Binondo Central Bank

The Binondo Central Bank (BCB) was a Filipino government dual exchange rate system that operated between 1983 and 1986. It was established to allow the government to narrow the rate gap by directly intervening in black market currency prices.[1]

Binondo Central Bank
Agency overview
FormedNovember 1983 (1983-11)
DissolvedFebruary 26, 1986 (1986-02-26)

The government of the Philippines organized the BCB under then Trade Secretary Roberto Ongpin, with a mandate to close the gap between the US dollar vs the Philippine Peso's official guiding rate and the black market rate. Mr Ongpin was later charged with illegally acquiring Philippine pesos through the BCB but this case was dismissed in 2016.[2]

HistoryEdit

The BCB was established in November 1983 at the time when the country is experiencing a debt crisis following the assassination of Benigno Aquino Jr.. Financial institutions and banks were experiencing scarce foreign reserves at that particular period. It was organized by the Ferdinand Marcos government led by then Philippine Minister of Trade and Industry Roberto V. Ongpin with collaboration with other Filipino-Chinese businessmen.[3]

Following the People Power Revolution, the organization was made defunct on February 26, 1986.[3]

Forfeiture caseEdit

Roberto V. Ongpin was charged by the Presidential Commission on Good Government[4] in July 1987 with illegally acquiring ₱1,649,734 through the BCB. The prosecutors also asked the Sandiganbayan to order Ongpin for the money's return as well as charge him additional ₱50 billion in moral damages and ₱1 billion in exemplary damages. The other named defendants of the case were Imelda Marcos, Fabian Ver, as well as five of Ver's children.[3]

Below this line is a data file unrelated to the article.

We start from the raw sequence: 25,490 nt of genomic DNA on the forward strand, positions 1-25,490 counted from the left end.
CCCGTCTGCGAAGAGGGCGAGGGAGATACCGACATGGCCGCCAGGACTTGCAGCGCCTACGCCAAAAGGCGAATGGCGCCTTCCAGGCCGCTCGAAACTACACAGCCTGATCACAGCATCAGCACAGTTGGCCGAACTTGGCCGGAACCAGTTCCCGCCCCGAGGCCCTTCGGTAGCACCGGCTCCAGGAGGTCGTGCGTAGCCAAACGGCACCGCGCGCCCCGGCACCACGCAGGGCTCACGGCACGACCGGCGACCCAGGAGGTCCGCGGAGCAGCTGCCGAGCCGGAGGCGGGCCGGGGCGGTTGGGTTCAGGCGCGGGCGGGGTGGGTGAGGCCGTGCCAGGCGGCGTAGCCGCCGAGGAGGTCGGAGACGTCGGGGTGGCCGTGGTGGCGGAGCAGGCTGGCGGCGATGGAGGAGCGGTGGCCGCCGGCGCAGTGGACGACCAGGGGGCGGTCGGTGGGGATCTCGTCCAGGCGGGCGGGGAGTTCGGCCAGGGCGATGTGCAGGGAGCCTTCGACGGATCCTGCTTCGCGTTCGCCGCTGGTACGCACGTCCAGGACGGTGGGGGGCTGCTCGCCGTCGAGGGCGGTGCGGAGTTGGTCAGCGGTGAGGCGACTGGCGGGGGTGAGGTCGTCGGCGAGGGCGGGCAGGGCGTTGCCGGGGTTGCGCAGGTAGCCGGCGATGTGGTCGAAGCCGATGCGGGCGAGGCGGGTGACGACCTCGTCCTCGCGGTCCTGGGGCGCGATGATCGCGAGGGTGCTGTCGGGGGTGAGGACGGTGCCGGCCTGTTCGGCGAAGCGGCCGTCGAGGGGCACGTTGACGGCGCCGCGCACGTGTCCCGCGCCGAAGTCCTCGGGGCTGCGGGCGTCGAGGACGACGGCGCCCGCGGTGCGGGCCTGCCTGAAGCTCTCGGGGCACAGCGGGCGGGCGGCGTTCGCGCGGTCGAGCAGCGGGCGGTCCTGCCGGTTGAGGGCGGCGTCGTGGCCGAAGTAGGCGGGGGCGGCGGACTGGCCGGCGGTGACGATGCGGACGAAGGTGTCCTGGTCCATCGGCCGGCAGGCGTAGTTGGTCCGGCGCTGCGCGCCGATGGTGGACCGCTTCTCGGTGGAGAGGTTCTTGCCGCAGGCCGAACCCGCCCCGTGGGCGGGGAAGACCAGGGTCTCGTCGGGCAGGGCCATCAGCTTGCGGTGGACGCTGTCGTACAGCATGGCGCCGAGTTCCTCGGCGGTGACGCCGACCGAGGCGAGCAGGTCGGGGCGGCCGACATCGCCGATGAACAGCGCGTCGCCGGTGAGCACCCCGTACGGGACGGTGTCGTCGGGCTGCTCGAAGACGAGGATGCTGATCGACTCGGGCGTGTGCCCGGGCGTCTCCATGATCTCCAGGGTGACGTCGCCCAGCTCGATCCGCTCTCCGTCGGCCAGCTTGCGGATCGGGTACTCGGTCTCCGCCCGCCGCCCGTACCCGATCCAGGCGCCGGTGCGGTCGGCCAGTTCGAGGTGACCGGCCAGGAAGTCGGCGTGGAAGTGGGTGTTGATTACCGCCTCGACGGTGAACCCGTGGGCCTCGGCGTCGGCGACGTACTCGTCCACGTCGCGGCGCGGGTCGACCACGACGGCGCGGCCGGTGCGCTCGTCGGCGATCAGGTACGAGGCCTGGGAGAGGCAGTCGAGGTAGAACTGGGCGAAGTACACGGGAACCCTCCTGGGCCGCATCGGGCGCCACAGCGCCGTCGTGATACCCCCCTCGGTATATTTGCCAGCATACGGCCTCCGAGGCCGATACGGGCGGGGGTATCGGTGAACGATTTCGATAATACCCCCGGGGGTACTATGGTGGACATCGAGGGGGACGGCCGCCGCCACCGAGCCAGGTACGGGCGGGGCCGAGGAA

They were alleged by the government at that time to have used the BCB in buying millions of US dollars for deposit in foreign banks for their own gain. The marking of exhibits was completed in 2001 while Ongpin finished his presentation of evidence in 2007. In April 2009, Ongpin asked the Sandiganbayan to dismiss the case saying that the government has failed to prove that he used the organization for his financial gain or caused " grave and irreparable damage" to the government. He filed a motion for the closure of the forfeiture case' filed against him in December 2009.[3]

The case was dismissed in a ruling by Sandiganbayan date January 19, 2016.[5]

ReferencesEdit

  1. ^ "Debt crisis and adjustment, R.S. Dohner, P. Intal, Jr" (PDF). Retrieved October 26, 2016.
  2. ^ "In The Know: The Binondo Central Bank". Inquirer.net. December 12, 2011.
  3. ^ a b c d "In The Know: The Binondo Central Bank". Philippine Daily Inquirer. 12 December 2011. Retrieved 29 October 2016.
  4. ^ "Court clears Marcos, Ongpin in Binondo bank scam". Rappler. 20 January 2012. Retrieved 29 October 2016.
  5. ^ "Gov't seeks to recover anew Ver's wealth". ABS-CBN News. 2 May 2012. Archived from the original on 29 October 2016. Retrieved 29 October 2016.